First Kill

Bruce Willis and Hayden Christensen in First Kill. (NuMetro)
Bruce Willis and Hayden Christensen in First Kill. (NuMetro)


A big-time city man returns to his small-town home to take his young son hunting but while they're on the hunt they witness one man shooting another after a clearly illicit deal goes wrong. Things quickly go from bad to worse as they are drawn into a web of dirty cops and dangerous bank robbers. 


It says something about just how far Bruce Willis has fallen that he is acted off screen at every turn by Hayden Christensen. Christensen will clearly never be able to escape being the man who played Darth Vader as a whiny adolescent but, to be fair, he is probably never going to be a genuinely good, let alone great, actor. He's certainly a much better actor than the Star Wars prequels suggested but when you consider the pool of seriously talented young actors out there right now, he seems destined to constantly be bubbling under the surface. Hence his starring in a film that I'm actually reasonably sure did go go straight to streaming and DVD/Blu-Ray overseas.     

The film in question - First Kill for those not keeping track at home – barely even merits a discussion, though, as it is nothing you haven't seen done much better elsewhere but is still, for what it is, a perfectly OK straight-to-video B-movie, where you will be able to predict every twist whole acts before the characters. Taken for what it is, it's perfectly passably written and directed; it's just not something that you need bother with unless you're looking for a dopey B-grade action-thriller for a late, lazy Saturday night.

The only remotely interesting thing about it, then, is the way it works as a fairly perverse case study in good and bad acting. On the one hand, we have Hayden Christensen, a guy who is clearly, despite the mediocrity of the material, giving it his utmost as an actor. This is clearly not an effortless performance by one of the world's greatest actors but the fact that he's so clearly engaged in bringing his character to life means that the audience is kind of there with him, regardless of how stiff and ultimately unconvincing he is. It's a mediocre performance, at best, bolstered by an actor engaged with the material.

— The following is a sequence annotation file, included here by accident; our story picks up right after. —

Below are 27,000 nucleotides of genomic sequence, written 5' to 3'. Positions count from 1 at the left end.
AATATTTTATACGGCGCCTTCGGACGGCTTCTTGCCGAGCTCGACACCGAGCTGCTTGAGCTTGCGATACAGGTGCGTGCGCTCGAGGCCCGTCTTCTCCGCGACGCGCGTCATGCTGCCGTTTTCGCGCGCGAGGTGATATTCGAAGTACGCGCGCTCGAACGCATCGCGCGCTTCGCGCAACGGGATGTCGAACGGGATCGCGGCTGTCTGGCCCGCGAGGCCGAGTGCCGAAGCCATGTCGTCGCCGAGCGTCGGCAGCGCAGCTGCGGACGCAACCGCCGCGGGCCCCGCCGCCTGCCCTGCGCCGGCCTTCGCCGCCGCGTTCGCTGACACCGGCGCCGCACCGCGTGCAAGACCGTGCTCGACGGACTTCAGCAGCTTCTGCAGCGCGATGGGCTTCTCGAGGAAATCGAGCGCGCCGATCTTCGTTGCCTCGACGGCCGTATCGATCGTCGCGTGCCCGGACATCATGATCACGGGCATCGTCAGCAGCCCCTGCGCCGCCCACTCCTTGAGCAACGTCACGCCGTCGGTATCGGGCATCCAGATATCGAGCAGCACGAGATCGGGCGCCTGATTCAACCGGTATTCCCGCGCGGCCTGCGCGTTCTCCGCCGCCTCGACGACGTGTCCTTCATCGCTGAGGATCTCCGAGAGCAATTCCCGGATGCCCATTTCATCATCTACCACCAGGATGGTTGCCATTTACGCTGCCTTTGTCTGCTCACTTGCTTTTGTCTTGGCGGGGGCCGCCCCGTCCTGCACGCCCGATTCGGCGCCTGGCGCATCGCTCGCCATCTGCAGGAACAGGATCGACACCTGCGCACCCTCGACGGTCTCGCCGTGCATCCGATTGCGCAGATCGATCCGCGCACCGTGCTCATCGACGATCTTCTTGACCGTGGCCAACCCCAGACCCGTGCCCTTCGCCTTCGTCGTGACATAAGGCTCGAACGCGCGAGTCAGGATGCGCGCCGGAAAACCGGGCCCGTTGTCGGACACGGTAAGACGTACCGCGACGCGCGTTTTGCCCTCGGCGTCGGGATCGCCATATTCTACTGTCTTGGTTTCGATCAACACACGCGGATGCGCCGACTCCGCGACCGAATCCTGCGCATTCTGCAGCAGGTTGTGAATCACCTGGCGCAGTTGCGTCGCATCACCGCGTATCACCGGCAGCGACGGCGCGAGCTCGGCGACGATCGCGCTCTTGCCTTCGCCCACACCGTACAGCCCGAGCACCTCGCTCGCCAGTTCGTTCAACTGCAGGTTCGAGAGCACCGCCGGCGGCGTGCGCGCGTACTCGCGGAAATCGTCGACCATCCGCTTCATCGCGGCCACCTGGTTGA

And then there's Bruce Willis. Now, here's an actor who starred in the greatest action movie of all time, holding his own against the scene-stealing brilliance of Alan Rickman; an actor who excelled at fun popcorn flicks and impressed consistently as something of a character actor in films by Wes Anderson, M Night Shyamalan and Quentin Tarantino. He may not have been the greatest actor of all time but he was someone who, through sheer screen presence alone, could truly make you believe he was. 

I use the past-tense because, aside for brief moments of his old self reappearing in something like Wes Anderson's Moonlight Kingdom, Bruce Willis has spent the last decade doing everything in his power to incinerate any vestiges of good will we might have once had towards him. Aside for coming across in interviews as someone with whom no one in their right mind would want to spend more than a couple of second, his on-screen work has gone from mediocre to unbearable. 

He knocks out seemingly dozens of these instantly forgettable straight-to-video thrillers a year and in every one of them he spends however long he is on screen – which is often not very long, to be fair – looking like someone who is fairly aware that he is above this sort of thing and has nothing but contempt for everything and everyone around him. Perhaps it's his relative increase in screen time here or maybe he simply has reached a new low as an actor, but he has never been worse than he is in First Kill. Or, at least, I assume that's the case – like 99% of the population, I haven't actually seen most of his recent abominations.

Willis doesn't simply act badly here; he doesn't act at all. He spends the entire film sleepwalking through every scene with the same punchably smug expression on his face, looking like he would rather be anywhere else and making it very clear just how little he thinks of both his audience and the film in which he is starring. It's a truly hateful performance by a once-great Hollywood legend.

I'm sorry that you have to keep on performing in films that are so far beneath you, Bruce, but aren't you rich enough by now to spare yourself – and most importantly, your audience – from having to sink to such levels? For all of our sakes, just retire already.